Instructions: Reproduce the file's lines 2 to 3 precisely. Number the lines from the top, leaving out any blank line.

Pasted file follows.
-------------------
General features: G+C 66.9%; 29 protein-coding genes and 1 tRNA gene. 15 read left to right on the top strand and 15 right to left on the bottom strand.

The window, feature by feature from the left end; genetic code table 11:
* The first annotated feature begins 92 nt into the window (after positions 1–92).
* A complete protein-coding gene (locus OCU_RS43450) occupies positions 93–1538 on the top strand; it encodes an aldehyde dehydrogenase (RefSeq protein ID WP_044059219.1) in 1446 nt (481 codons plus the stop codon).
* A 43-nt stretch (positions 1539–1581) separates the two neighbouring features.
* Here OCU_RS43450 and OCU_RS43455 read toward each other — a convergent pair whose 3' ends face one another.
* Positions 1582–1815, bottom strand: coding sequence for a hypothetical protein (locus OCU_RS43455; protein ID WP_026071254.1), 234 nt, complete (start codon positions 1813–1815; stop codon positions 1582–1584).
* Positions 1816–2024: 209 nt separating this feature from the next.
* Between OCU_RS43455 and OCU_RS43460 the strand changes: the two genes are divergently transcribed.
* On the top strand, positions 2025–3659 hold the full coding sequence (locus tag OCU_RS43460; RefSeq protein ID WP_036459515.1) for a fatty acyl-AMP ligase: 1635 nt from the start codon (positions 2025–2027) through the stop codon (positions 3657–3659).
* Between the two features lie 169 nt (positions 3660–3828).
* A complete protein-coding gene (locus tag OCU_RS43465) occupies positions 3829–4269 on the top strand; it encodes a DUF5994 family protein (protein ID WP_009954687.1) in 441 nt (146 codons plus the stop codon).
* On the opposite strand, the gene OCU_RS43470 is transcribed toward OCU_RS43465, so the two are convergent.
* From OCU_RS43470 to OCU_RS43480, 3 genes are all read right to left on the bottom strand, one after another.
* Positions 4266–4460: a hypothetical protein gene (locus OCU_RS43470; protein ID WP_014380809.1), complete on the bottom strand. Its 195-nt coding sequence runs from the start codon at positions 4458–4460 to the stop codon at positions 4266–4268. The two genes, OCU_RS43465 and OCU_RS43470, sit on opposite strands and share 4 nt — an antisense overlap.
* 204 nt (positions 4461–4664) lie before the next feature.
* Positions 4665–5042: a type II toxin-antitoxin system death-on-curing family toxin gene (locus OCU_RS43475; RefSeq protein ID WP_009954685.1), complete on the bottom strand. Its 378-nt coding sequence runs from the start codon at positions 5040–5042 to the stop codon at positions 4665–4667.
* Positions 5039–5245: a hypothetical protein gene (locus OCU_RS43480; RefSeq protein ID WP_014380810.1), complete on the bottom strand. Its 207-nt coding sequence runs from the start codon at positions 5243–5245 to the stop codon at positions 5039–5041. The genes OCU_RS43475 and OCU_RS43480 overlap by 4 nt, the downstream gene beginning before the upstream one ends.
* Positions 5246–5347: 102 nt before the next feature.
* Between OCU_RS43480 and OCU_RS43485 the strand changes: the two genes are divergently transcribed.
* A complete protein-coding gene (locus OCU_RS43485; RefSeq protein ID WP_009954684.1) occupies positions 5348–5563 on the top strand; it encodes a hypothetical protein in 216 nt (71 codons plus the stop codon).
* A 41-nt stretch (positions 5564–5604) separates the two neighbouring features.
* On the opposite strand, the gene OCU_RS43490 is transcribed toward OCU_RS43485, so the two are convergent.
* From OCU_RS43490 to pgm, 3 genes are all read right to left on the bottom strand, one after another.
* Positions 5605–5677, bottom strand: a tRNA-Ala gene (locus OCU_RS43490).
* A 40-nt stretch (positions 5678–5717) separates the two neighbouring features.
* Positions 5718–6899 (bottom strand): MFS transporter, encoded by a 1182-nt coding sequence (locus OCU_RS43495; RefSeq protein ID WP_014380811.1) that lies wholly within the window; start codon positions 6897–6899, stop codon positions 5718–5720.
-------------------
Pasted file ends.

The window, feature by feature from the left end; genetic code table 11:
* The first annotated feature begins 92 nt into the window (after positions 1–92).